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Collateral estoppel is not given effect to an uncontested Wyoming Workers’ Compensation Division (Division) determination denying workers’ compensation benefits even when the denial is based on a finding that the employee did not suffer a compensable injury. Lea Porter, through her employer, submitted a report of injury to the Division, by which Porter reporter an injury to her left knee. The Division issued to Porter final determination informing her that it would not approve payments of benefits upon its determination that the injury was not a work-related injury. Porter did not object to the final determination or request a hearing but did object to a later final determination of the Division that denied payment of costs related to an MRI of her left knee. The Office of Administrative Hearings granted summary judgment for the Division, concluding that Porter could not challenge the denial of benefits for the MRI because she did not object to the Division’s earlier determination that her injury was not work related. The district court affirmed. The Supreme Court reversed, holding that Porter’s failure to object to the Division’s compensability determination did not preclude her objection to the Division’s final determination denying benefits to cover her MRI costs. View "Porter v. State ex rel. Department of Workforce Services" on Justia Law

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The Wyoming Workers’ Compensation Division covered the surgery on Jeffrey Baker’s shoulder, which was injured at work. The Division, however, denied Baker’s subsequent request for temporary total disability benefits related to a neck injury Baker claimed occurred with the shoulder surgery. The Medical Commission Hearing Panel denied Baker’s claim on review, determining that Baker failed to prove a causal relationship between his neck injury and the work-related accident. The district court upheld the decision of the Commission. The Supreme Court affirmed, holding that the Commission’s determination was supported by substantial evidence. View "Baker v. State ex rel. Department of Workforce Services" on Justia Law

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In 2013, Karen Hardy was injured during the course of her employment. In 2015, Hardy sought treatment for low back pain. The Department of Workforce Services, Workers’ Compensation Division denied payment for Hardy’s medical bills. The Office of Administrative Hearings (OAH) concluded that Hardy’s injury was not compensable because Hardy had failed to prove by a preponderance of the evidence a causal connection between her 2013 work-related injury and her 2015 back injury. The district court affirmed. Hardy appealed, arguing that she was entitled to benefits under the second compensable injury rule. The Supreme Court affirmed, holding that substantial evidence supported the OAH’s conclusion that Hardy failed to demonstrate that it was more probable than not that her 2013 injury was causally related to her 2015 injury. View "Hardy v. State ex rel. Department of Workforce Services, Workers’ Compensation Division" on Justia Law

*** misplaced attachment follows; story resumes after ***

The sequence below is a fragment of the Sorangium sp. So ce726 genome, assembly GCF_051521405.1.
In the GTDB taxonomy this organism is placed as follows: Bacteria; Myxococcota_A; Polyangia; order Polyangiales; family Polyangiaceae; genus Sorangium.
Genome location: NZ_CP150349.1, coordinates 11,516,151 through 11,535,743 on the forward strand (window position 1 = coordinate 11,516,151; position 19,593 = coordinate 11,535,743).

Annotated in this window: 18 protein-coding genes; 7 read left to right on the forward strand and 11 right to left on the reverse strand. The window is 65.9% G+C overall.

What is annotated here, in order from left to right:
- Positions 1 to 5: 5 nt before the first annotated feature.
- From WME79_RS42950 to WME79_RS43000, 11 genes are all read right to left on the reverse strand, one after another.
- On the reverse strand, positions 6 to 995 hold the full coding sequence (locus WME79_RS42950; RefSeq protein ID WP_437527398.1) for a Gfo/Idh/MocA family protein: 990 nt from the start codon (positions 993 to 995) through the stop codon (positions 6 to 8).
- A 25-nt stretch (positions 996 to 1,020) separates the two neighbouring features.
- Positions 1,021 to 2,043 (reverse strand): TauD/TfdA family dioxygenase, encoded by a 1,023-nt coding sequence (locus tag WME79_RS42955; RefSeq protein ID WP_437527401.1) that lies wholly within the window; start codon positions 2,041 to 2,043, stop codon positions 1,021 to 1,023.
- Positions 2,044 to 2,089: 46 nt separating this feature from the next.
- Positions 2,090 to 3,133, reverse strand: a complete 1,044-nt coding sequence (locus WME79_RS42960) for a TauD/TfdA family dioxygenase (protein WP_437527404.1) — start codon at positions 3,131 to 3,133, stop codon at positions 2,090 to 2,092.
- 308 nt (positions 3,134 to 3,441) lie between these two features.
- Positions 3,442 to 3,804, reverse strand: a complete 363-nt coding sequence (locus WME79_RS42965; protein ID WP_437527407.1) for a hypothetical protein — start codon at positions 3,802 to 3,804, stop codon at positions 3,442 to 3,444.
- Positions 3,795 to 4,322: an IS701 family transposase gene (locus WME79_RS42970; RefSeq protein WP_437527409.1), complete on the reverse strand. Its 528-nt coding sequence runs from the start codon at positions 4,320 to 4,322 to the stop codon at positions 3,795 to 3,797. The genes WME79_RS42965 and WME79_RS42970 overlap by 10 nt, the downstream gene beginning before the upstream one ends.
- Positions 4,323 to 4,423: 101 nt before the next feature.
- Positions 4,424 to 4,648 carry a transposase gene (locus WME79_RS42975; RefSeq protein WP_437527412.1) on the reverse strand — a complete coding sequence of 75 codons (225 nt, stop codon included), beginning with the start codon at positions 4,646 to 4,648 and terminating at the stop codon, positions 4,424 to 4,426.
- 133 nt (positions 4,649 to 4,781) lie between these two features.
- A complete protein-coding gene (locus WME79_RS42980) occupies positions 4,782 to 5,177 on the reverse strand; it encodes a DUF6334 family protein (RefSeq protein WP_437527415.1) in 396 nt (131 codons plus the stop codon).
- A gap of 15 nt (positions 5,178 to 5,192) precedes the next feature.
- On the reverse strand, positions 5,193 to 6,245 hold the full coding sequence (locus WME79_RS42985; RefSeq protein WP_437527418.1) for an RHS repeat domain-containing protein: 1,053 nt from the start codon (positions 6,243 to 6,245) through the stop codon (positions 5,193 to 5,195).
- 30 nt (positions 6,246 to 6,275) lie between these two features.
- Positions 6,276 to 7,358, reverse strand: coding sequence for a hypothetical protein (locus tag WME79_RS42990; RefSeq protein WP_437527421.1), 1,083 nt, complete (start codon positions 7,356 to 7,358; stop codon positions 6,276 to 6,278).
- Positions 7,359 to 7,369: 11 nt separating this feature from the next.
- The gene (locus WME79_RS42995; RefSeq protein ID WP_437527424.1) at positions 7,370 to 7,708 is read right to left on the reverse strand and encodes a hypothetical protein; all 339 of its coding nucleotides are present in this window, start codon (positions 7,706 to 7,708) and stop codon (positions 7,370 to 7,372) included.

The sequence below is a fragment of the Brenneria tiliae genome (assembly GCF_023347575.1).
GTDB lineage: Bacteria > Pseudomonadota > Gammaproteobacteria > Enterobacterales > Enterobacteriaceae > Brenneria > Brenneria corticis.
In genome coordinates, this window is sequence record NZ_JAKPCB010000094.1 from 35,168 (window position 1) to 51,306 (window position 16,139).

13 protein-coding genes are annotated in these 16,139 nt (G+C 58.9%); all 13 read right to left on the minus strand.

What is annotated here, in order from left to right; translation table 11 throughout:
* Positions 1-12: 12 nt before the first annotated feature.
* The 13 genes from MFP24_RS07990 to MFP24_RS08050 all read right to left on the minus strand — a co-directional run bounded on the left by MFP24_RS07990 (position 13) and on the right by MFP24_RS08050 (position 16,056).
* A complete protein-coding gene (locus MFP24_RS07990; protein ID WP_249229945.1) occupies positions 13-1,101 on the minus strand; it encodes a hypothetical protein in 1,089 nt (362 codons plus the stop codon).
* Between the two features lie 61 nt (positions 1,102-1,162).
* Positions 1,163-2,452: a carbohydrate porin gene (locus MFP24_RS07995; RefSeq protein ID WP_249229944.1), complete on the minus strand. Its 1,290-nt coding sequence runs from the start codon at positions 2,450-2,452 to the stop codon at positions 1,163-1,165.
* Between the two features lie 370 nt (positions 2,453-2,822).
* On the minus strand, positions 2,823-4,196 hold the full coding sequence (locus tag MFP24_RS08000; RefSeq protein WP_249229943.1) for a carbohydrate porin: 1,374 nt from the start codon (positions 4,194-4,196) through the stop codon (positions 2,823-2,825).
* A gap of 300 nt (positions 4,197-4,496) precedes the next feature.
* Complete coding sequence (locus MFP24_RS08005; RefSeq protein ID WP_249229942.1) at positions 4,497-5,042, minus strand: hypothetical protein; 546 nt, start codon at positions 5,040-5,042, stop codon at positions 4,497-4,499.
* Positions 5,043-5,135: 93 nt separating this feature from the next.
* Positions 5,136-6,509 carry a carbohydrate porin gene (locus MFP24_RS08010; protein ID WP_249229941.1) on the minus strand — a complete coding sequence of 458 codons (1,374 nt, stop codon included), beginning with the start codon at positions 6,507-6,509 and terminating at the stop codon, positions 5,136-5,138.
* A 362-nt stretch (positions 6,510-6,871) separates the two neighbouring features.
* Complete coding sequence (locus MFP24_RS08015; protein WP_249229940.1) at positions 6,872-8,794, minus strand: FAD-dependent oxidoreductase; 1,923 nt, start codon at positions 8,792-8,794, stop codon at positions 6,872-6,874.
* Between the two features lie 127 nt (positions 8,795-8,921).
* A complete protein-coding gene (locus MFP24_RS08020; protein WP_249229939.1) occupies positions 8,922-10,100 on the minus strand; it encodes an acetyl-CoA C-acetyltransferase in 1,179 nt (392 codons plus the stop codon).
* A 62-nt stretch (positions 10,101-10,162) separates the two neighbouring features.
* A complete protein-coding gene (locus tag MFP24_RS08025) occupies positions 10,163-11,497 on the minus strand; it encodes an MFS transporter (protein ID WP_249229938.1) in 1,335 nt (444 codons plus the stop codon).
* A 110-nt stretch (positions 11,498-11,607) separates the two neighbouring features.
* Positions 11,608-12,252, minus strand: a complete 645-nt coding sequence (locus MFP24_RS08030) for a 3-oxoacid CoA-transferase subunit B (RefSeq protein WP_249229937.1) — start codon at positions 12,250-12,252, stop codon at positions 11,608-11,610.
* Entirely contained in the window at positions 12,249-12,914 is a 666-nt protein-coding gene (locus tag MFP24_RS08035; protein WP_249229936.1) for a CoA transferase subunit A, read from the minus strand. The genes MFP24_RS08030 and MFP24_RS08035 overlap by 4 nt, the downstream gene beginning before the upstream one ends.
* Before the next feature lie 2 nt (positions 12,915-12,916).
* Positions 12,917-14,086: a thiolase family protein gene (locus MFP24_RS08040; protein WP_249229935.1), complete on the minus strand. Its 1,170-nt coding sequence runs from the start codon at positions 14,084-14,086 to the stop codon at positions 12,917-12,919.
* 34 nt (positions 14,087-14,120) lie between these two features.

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In 2004, Appellant suffered a work-related injury. Appellant had shoulder surgery the next year, and the surgery was covered by the Wyoming Workers’ Compensation Division. In 2013, Appellant sought benefits for surgery on the same shoulder. During the 2013 surgery, Appellant’s surgeon found a hole in the fascia over Appellant’s acromioclavicular joint that may have occurred during the 2005 surgery. Appellant claimed that the 2013 surgery was a second compensable injury, but the Division denied her claim. On appeal, the Medical Commission concluded that there was no causal link between Appellant’s work-related injury and the need for her 2013 surgery. The district court affirmed. The Supreme Court affirmed, holding that the Commission’s conclusion that Appellant’s medical treatment was not compensable was supported by substantial evidence. View "Price v. State, ex rel., Department of Workforce Services, Workers' Compensation Division" on Justia Law

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Horsley Company, LLC was a Florida contractor hired to install equipment at the Jackson, Wyoming airport. Cody Beazer, Horsley’s employee, was injured while he was working on the airport project. The Workers’ Safety and Compensation Division notified Horsley that it was liable to the State for all payments made to Beazer because Horsley had not filed an “employee report” for the period in which Beazer’s injury occurred. Horsley objected to the Division’s determination that it was required to reimburse the Division for payments made to Beazer. The Office of Administrative Hearings granted summary judgment for Horsley, determining that Horsley had complied with the Worker’s Compensation Act in all respects and was not liable for payments made to Beazer by the Division. The district court affirmed. The Supreme Court affirmed, holding (1) the Division’s challenge to the finding that the Division was estopped from seeking reimbursement for payments made to the claimant did not provide a sufficient basis to overturn the award of summary judgment; and (2) the Supreme Court was deprived of jurisdiction to consider the Division’s challenge to the award of attorney’s fees to Horsley. View "State ex rel. Wyoming Department of Workforce Services, Workers' Compensation Division v. Beazer" on Justia Law